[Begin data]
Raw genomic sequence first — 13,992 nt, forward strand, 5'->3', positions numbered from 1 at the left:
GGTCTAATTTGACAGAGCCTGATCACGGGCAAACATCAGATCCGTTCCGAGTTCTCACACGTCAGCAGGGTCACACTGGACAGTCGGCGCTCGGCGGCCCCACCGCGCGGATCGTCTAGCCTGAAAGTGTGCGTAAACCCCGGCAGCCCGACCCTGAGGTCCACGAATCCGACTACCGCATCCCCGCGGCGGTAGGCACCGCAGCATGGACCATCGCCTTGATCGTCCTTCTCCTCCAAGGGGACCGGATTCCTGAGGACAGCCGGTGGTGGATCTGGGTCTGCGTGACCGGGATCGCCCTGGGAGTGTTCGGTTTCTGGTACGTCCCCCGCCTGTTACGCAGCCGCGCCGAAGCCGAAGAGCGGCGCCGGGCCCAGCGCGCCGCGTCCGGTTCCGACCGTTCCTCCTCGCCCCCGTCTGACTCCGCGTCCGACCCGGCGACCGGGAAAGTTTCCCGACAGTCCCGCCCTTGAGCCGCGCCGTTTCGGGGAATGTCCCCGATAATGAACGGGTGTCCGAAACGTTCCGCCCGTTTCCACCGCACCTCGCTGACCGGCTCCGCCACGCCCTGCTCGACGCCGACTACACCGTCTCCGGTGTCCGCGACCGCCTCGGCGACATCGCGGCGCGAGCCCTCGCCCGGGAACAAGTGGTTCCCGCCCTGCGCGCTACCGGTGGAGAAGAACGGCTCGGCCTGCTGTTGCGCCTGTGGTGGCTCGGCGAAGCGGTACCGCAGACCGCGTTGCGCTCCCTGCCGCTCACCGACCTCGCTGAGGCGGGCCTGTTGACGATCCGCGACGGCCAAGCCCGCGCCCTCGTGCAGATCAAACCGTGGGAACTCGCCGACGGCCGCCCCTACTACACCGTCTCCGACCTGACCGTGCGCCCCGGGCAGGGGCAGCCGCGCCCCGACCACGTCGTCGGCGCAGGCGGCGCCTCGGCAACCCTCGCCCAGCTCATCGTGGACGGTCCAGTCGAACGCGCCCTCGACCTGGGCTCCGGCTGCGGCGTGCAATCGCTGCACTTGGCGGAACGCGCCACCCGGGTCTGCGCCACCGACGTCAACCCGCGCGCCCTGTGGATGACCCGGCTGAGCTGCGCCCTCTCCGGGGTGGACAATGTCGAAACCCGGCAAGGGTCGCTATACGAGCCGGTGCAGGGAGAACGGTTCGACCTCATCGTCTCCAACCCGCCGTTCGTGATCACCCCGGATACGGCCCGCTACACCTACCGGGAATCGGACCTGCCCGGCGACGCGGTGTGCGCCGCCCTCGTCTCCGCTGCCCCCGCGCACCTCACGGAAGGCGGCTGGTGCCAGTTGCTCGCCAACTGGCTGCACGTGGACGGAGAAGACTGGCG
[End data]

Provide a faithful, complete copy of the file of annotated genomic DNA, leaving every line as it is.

Raw genomic sequence first — 13,992 nt, forward strand, 5'->3', positions numbered from 1 at the left:
GGTCTAATTTGACAGAGCCTGATCACGGGCAAACATCAGATCCGTTCCGAGTTCTCACACGTCAGCAGGGTCACACTGGACAGTCGGCGCTCGGCGGCCCCACCGCGCGGATCGTCTAGCCTGAAAGTGTGCGTAAACCCCGGCAGCCCGACCCTGAGGTCCACGAATCCGACTACCGCATCCCCGCGGCGGTAGGCACCGCAGCATGGACCATCGCCTTGATCGTCCTTCTCCTCCAAGGGGACCGGATTCCTGAGGACAGCCGGTGGTGGATCTGGGTCTGCGTGACCGGGATCGCCCTGGGAGTGTTCGGTTTCTGGTACGTCCCCCGCCTGTTACGCAGCCGCGCCGAAGCCGAAGAGCGGCGCCGGGCCCAGCGCGCCGCGTCCGGTTCCGACCGTTCCTCCTCGCCCCCGTCTGACTCCGCGTCCGACCCGGCGACCGGGAAAGTTTCCCGACAGTCCCGCCCTTGAGCCGCGCCGTTTCGGGGAATGTCCCCGATAATGAACGGGTGTCCGAAACGTTCCGCCCGTTTCCACCGCACCTCGCTGACCGGCTCCGCCACGCCCTGCTCGACGCCGACTACACCGTCTCCGGTGTCCGCGACCGCCTCGGCGACATCGCGGCGCGAGCCCTCGCCCGGGAACAAGTGGTTCCCGCCCTGCGCGCTACCGGTGGAGAAGAACGGCTCGGCCTGCTGTTGCGCCTGTGGTGGCTCGGCGAAGCGGTACCGCAGACCGCGTTGCGCTCCCTGCCGCTCACCGACCTCGCTGAGGCGGGCCTGTTGACGATCCGCGACGGCCAAGCCCGCGCCCTCGTGCAGATCAAACCGTGGGAACTCGCCGACGGCCGCCCCTACTACACCGTCTCCGACCTGACCGTGCGCCCCGGGCAGGGGCAGCCGCGCCCCGACCACGTCGTCGGCGCAGGCGGCGCCTCGGCAACCCTCGCCCAGCTCATCGTGGACGGTCCAGTCGAACGCGCCCTCGACCTGGGCTCCGGCTGCGGCGTGCAATCGCTGCACTTGGCGGAACGCGCCACCCGGGTCTGCGCCACCGACGTCAACCCGCGCGCCCTGTGGATGACCCGGCTGAGCTGCGCCCTCTCCGGGGTGGACAATGTCGAAACCCGGCAAGGGTCGCTATACGAGCCGGTGCAGGGAGAACGGTTCGACCTCATCGTCTCCAACCCGCCGTTCGTGATCACCCCGGATACGGCCCGCTACACCTACCGGGAATCGGACCTGCCCGGCGACGCGGTGTGCGCCGCCCTCGTCTCCGCTGCCCCCGCGCACCTCACGGAAGGCGGCTGGTGCCAGTTGCTCGCCAACTGGCTGCACGTGGACGGAGAAGACTGGCG